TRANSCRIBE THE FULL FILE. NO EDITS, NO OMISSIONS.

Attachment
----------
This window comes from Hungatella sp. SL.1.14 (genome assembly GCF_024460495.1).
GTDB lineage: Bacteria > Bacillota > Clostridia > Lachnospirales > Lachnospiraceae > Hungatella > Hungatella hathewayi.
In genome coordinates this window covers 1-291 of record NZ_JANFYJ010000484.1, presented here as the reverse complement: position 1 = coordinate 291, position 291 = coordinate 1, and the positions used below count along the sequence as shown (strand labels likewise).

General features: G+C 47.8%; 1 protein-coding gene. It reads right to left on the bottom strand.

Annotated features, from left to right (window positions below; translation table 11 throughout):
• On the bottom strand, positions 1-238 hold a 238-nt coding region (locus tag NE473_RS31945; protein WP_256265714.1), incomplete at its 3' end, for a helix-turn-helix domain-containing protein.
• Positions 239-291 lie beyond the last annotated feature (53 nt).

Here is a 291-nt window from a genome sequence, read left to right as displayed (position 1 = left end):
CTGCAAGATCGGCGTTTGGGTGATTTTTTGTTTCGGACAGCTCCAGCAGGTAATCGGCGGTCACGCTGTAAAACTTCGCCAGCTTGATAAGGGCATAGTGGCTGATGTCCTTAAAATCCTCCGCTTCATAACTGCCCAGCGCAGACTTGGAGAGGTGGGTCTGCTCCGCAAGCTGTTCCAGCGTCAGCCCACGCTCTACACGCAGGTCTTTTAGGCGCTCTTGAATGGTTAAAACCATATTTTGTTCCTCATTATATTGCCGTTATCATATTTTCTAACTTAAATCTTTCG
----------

This window comes from Hungatella sp. SL.1.14 (genome assembly GCF_024460495.1).
GTDB lineage: Bacteria > Bacillota > Clostridia > Lachnospirales > Lachnospiraceae > Hungatella > Hungatella hathewayi.
In genome coordinates this window covers 1-291 of record NZ_JANFYJ010000484.1, presented here as the reverse complement: position 1 = coordinate 291, position 291 = coordinate 1, and the positions used below count along the sequence as shown (strand labels likewise).

General features: G+C 47.8%; 1 protein-coding gene. It reads right to left on the bottom strand.

Annotated features, from left to right (window positions below; translation table 11 throughout):
• On the bottom strand, positions 1-238 hold a 238-nt coding region (locus tag NE473_RS31945; protein WP_256265714.1), incomplete at its 3' end, for a helix-turn-helix domain-containing protein.
• Positions 239-291 lie beyond the last annotated feature (53 nt).

Here is a 291-nt window from a genome sequence, read left to right as displayed (position 1 = left end):
CTGCAAGATCGGCGTTTGGGTGATTTTTTGTTTCGGACAGCTCCAGCAGGTAATCGGCGGTCACGCTGTAAAACTTCGCCAGCTTGATAAGGGCATAGTGGCTGATGTCCTTAAAATCCTCCGCTTCATAACTGCCCAGCGCAGACTTGGAGAGGTGGGTCTGCTCCGCAAGCTGTTCCAGCGTCAGCCCACGCTCTACACGCAGGTCTTTTAGGCGCTCTTGAATGGTTAAAACCATATTTTGTTCCTCATTATATTGCCGTTATCATATTTTCTAACTTAAATCTTTCG